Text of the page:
2006 CFN Honorable Mention All-Americans
(in alphabetical order)
Davone Bess, Soph. Hawaii - 89 catches, 1,124 yds, 12.6 ypc, 14 TD
UH head coach June Jones has gone as far as to call Bess the best receiver he has ever coached. Remember, Jones coached in the NFL. Bess spent his senior year in high school as a quarterback, sat out the 2004 season, and then ripped it up as a true freshman with seven 100-yard games highlighted by a two game stretch against Fresno State and Nevada when he caught 26 passes for 329 yards and two touchdowns. He's as tough as they come with phenomenal hands and great concentration around the goal line.

Dorien Bryant, Jr. Purdue - 80 catches, 960 yds, 12 ypc, 4 TD
 While there have been some tremendously productive receivers in the Joe Tiller era, Bryant was the most heralded recruit and arguably has the most talent. He had a better season than he got credit for considering the shaky play of the quarterbacks, and there wasn't a more dominant receiver in America over a three game stretch when Bryant caught 40 passes for 421 yards and three touchdowns against Notre Dame, Iowa and Northwestern. His production tailed off once Curtis Painter took over, but he was still a producer. While he's not huge, he's too quick to cover one on one.

Jarrett Hicks, Sr., Texas Tech - 65 catches, 1,048 yds, 13.1 ypc, 10 TD
Hicks has been one of the nation's top producing receivers over the last two seasons with moments of explosion and unstoppable stretches. He's great at finding his way in the end zone with 173 career grabs for 2,525 yards and 28 touchdowns. At 6-3 and 208 pounds, he's too physical for most defensive backs. At the X position, he has enough speed to be a solid deep threat.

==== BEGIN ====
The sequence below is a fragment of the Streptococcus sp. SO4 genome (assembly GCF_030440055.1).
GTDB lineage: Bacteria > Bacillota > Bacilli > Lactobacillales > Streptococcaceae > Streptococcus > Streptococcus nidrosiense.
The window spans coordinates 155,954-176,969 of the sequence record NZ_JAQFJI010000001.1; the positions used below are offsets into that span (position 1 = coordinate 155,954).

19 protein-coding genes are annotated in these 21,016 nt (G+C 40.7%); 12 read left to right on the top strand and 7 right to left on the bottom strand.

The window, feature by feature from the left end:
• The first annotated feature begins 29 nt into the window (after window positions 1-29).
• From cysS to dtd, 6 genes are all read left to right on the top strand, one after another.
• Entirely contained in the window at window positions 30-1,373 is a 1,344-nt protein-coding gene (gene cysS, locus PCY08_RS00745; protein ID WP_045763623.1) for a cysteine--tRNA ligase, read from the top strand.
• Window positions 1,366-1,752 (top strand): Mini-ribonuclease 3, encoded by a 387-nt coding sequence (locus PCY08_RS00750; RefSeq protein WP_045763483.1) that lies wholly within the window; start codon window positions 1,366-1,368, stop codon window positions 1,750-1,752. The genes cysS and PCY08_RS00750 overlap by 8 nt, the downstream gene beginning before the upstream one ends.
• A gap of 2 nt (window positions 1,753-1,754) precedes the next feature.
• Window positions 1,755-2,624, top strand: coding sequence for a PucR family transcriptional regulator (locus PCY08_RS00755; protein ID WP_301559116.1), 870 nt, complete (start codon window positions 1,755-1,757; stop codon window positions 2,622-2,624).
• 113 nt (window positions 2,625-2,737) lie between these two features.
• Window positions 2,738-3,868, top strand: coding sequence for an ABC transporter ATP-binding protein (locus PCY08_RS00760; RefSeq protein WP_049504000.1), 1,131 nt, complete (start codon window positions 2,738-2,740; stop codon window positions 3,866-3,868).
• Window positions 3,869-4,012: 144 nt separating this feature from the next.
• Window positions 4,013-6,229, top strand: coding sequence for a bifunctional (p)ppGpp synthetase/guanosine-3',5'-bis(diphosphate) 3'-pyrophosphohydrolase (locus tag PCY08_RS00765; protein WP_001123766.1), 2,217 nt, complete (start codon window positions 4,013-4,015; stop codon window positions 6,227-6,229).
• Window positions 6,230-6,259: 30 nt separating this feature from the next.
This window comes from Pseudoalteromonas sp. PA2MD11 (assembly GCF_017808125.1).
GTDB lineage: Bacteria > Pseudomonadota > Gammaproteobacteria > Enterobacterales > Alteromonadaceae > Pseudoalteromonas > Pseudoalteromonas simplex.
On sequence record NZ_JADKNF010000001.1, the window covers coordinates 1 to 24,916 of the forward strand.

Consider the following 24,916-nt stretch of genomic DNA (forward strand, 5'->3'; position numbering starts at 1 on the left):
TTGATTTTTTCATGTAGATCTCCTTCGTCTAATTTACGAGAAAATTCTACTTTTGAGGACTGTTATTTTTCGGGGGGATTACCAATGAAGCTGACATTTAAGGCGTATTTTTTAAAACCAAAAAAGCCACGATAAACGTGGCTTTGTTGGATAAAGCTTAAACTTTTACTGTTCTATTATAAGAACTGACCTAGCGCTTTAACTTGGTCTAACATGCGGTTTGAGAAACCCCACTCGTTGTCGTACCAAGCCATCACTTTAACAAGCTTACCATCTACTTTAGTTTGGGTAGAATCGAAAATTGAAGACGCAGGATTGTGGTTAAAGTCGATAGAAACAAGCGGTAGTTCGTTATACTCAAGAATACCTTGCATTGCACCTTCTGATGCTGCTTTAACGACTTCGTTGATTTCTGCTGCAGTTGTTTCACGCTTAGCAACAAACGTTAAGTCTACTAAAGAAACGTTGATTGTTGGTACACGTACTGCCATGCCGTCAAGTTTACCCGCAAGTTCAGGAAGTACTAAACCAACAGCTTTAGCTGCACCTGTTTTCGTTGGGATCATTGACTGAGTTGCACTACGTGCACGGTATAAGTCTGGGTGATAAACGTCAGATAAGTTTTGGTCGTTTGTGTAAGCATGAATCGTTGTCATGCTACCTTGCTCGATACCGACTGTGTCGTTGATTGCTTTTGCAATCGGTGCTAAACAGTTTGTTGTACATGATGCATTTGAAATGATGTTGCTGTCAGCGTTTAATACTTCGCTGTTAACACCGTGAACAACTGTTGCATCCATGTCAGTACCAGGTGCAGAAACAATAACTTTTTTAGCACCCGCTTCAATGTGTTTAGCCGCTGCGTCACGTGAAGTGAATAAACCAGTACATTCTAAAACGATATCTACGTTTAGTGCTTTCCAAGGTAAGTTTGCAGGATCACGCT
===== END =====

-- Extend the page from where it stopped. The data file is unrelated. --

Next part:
Ted Ginn, Jr. Ohio State - 51 catches, 803 yds, 15.7 ypc, 4 TD, 12 carries, 83 yds, 6.9 ypc, 1 TD
 What was wrong with Ted Ginn? That was the cry early last year when one of college football's top all-around players failed to make any top all-around plays. As it turned out, he just needed a little time to breakout, and then he showed off his skills with some big punt returns while growing into a dangerous receiver finishing with an eight-catch, 167-yard, one touchdown day against Notre Dame. The light has appeared to go on and he should be the All-America, number one target he was expected to blossom into last season.

Jeff Samardzija, Sr. Notre Dame
- 77 catches, 1,249 yds, 16.2 ypc, 15 TD
 A decent target over his first two seasons, Samardzija exploded into an All-American leading the Irish in receiving as Brady Quinn's top target. He was unstoppable up until the Fiesta Bowl with six 100-yard days and touchdown catches in every game but two: the loss to Ohio State and the win over Navy. The 6-5, 220-pound senior has grown into a first round pro prospect with great speed to go along with reliable hands. Drafted by the Chicago Cubs, he'll also look into trying to become a two-sport athlete at the next level.

Steve Smith, Sr. USC
- 60 catches, 957 yds, 15.9 ypc, 5 TD
Smith could've gone pro this year but returned to join Dwayne Jarrett to form the nation's best 1-2 receiving tandem. He showed no problems from the broken leg that knocked him out in 2004 with the same speed and quickness he had before the injury. A decent sized target at 6-0 and 195 pounds, he also has some of the best wheels on the team.